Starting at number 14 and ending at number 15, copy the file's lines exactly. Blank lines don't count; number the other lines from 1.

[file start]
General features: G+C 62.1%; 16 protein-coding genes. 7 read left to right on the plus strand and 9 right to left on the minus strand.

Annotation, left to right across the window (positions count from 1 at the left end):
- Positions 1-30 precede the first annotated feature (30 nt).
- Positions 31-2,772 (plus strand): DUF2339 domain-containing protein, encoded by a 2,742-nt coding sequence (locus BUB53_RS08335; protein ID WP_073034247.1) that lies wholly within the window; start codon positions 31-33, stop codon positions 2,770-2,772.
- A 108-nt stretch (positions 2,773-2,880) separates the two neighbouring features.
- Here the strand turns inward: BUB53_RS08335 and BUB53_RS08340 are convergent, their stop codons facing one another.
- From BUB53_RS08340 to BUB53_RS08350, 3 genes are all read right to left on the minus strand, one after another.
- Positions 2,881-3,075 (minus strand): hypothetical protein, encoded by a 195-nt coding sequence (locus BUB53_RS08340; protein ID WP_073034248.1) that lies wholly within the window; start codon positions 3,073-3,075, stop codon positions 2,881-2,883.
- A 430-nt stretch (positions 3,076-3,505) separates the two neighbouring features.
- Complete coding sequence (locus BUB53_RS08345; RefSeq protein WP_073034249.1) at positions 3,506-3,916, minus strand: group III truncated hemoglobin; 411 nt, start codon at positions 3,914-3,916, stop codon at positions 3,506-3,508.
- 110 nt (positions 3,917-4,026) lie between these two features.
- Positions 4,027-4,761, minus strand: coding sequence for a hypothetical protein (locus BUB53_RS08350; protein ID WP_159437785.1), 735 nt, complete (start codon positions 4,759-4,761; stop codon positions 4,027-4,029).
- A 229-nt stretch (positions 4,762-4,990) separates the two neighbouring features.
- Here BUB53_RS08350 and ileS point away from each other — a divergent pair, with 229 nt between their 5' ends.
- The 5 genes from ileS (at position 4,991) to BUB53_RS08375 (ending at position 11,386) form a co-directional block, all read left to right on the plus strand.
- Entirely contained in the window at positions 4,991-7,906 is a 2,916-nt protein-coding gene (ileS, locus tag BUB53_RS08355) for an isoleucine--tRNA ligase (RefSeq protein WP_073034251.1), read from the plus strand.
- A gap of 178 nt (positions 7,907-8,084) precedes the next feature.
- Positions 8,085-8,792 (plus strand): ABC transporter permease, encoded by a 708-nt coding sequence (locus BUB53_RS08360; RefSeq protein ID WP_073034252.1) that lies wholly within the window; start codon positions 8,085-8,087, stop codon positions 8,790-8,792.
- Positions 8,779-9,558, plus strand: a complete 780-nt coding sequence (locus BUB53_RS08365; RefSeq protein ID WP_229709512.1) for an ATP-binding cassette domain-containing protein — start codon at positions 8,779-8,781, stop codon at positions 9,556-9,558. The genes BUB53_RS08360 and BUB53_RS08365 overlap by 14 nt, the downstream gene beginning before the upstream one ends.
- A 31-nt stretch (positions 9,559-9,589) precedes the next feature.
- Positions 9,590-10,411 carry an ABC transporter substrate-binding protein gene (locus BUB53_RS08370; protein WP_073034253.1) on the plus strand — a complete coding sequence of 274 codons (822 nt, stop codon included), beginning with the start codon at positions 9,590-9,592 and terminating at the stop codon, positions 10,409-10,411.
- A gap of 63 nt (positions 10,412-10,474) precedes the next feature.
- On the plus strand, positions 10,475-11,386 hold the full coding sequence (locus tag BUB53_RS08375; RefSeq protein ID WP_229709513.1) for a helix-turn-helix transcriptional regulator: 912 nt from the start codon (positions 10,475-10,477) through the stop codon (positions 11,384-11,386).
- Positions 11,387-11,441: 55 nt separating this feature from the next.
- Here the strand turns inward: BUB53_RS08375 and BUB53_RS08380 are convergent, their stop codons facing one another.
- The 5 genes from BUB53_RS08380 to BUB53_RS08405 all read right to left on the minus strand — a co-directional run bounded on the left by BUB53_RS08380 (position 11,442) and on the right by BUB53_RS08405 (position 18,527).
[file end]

- Here BUB53_RS08350 and ileS point away from each other — a divergent pair, with 229 nt between their 5' ends.
- The 5 genes from ileS (at position 4,991) to BUB53_RS08375 (ending at position 11,386) form a co-directional block, all read left to right on the plus strand.